The question on approval of an amendment to the Connecticut Constitution appears on the ballot as a referendum at a statewide election and the laws regulating referendums apply. Certain individuals, businesses, and labor organizations must form a referendum committee if they want to campaign for or against the question. They must register with the secretary of the state's office and report periodically on their receipts and expenditures. The law allows individuals, party committees, and labor organization political committees (PACs) to make unlimited contributions to a referendum committee. Other PACs may contribute up to $2,000, while a business, labor union, or other organization can donate over $300,000. An individual who spends more than $1,000 on the campaign for a question must file a financial statement with the secretary. Political advertisements related to the question must have the proper sponsor attribution.
RESTRICTIONS ON SHERIFFS' CAMPAIGNS
The following campaign finance laws that apply to anyone apply to deputy and special deputy sheriffs, their spouses, and dependent children:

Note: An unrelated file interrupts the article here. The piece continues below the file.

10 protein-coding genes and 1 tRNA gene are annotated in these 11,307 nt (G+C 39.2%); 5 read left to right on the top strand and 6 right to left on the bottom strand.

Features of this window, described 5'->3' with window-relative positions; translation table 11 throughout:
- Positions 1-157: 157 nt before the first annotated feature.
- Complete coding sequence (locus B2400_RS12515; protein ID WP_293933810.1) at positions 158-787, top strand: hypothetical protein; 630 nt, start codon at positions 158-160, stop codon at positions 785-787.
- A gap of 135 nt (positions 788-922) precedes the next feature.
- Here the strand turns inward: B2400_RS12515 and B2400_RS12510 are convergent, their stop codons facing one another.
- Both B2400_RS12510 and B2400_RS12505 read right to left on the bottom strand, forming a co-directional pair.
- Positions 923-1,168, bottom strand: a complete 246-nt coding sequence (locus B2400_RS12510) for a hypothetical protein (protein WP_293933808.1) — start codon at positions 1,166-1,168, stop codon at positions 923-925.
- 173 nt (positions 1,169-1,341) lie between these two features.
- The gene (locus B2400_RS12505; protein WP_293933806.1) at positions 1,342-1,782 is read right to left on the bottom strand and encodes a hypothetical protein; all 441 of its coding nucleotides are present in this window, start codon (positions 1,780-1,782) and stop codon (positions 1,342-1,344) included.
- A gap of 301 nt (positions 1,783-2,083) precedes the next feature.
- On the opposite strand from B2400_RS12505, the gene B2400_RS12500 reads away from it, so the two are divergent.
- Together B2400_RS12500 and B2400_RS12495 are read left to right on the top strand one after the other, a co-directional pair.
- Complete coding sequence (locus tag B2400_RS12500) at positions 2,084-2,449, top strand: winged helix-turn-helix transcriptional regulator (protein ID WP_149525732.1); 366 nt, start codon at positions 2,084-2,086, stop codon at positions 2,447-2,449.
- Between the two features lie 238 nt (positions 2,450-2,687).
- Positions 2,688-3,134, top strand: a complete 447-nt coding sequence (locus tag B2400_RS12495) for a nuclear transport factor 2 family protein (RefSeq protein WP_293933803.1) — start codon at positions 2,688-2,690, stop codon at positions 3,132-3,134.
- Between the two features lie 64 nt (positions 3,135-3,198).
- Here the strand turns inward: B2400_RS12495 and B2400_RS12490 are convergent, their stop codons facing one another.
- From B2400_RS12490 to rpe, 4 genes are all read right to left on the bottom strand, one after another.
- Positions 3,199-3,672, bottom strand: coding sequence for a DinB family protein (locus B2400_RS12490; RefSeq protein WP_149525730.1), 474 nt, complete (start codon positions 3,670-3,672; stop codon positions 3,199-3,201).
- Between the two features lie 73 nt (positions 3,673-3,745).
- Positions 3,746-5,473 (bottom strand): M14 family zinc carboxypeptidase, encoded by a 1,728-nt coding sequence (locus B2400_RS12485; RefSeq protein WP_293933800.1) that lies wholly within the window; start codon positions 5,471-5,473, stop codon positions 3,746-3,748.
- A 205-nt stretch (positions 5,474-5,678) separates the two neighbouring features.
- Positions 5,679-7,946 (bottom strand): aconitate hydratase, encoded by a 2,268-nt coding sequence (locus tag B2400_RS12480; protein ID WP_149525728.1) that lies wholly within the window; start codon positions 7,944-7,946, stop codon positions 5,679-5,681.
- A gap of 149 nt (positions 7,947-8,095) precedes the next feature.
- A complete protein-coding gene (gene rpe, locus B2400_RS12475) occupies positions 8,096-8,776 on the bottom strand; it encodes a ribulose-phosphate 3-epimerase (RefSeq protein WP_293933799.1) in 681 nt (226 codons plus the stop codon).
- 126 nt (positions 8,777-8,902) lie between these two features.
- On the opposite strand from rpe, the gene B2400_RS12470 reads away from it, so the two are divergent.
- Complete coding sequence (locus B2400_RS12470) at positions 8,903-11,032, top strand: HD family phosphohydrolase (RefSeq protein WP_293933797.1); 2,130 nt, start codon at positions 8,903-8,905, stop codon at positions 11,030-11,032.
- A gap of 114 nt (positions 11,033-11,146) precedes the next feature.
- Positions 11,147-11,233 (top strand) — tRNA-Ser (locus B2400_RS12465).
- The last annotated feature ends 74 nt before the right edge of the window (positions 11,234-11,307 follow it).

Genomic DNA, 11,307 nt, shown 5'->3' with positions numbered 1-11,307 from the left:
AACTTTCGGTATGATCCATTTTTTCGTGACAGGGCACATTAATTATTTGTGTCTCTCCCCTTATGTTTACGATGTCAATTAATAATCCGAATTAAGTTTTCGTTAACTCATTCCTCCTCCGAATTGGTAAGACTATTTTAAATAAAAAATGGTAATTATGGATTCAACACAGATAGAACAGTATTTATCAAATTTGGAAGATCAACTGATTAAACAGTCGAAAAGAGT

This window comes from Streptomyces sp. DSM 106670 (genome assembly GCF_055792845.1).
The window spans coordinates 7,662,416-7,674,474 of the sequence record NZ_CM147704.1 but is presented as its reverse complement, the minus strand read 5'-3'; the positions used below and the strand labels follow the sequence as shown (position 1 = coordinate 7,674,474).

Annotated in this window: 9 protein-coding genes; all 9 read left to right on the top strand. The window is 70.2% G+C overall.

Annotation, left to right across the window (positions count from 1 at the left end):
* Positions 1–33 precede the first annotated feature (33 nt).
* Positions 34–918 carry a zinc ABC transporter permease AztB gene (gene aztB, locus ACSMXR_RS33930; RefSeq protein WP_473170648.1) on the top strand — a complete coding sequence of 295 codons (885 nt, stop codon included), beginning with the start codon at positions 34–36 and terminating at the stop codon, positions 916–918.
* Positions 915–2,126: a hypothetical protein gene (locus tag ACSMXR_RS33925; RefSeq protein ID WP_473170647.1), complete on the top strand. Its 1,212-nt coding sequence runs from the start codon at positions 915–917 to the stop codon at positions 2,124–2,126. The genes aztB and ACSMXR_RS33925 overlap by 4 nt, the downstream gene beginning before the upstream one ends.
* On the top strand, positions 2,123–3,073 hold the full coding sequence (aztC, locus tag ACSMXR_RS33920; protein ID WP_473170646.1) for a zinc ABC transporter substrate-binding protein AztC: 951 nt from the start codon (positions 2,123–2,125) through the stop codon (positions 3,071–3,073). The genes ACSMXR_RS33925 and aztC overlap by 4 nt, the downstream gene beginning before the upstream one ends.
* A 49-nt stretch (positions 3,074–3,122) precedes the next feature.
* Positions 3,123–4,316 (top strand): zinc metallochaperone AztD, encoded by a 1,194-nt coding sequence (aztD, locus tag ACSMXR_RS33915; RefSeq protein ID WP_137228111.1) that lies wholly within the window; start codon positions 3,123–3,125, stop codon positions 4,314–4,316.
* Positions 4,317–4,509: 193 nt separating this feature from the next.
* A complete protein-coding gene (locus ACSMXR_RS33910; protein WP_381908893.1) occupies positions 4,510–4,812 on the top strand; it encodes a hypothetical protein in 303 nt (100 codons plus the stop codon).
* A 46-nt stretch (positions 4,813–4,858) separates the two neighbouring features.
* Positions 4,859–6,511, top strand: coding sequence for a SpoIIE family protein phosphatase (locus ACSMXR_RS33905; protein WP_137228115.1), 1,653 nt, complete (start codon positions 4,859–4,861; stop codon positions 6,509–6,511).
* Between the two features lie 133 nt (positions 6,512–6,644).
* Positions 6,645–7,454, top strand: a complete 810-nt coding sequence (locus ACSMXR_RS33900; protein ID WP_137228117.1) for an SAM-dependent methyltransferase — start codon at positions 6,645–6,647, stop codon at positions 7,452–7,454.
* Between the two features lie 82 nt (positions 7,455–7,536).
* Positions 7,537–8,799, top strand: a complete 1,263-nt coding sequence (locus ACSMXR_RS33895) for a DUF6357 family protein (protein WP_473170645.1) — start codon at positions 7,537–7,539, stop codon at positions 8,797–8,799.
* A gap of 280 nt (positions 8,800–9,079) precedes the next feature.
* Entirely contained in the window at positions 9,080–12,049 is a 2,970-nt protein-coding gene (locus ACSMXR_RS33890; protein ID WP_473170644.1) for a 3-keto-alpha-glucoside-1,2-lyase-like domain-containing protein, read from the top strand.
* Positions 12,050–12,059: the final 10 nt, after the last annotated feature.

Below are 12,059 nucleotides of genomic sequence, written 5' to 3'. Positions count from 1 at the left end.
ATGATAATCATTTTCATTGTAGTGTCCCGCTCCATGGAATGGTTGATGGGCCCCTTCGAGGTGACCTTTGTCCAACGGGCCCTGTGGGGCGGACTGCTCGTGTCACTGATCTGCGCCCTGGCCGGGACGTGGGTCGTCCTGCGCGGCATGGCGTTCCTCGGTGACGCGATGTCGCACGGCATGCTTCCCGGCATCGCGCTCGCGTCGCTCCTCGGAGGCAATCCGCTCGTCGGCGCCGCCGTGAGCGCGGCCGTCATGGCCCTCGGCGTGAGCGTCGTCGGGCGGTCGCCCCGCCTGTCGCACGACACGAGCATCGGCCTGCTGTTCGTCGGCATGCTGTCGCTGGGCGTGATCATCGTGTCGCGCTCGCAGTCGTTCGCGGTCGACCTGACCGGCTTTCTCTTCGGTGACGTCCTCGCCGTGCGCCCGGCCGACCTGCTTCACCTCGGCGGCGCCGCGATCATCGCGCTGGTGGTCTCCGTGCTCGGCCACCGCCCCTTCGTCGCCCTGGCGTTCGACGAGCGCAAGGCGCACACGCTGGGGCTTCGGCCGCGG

1. an individual's contribution is limited to $1,000 (the limit applies separately to the primary and general election) (§ 9-333m(a));
2. monetary contributions over $50 must be paid by check, money order, or credit card (§ 9-333x(9) and SEEC Ad.Op. No. 75-5);
3. anonymous cash contributions over $15 are not permitted (§ 9-333h(b));
4. contributions over $100 must include the contributor's name address, principal occupation and employer, and lobbyist status, if applicable (§ 9-333j(c)(1)(G));
5. an individual may purchase up to $50 of “advertising space” in a program book for a fund raising event (§ 9-333b(10));
6. an individual who hosts a fund raising event can contribute up to $200 for invitations, food, or beverages which does not count against his aggregate contribution limit (§ 9-333(b)(5));
7. an individual under age 16 may not contribute more than $30 to a candidate (§ 9-333m(f)).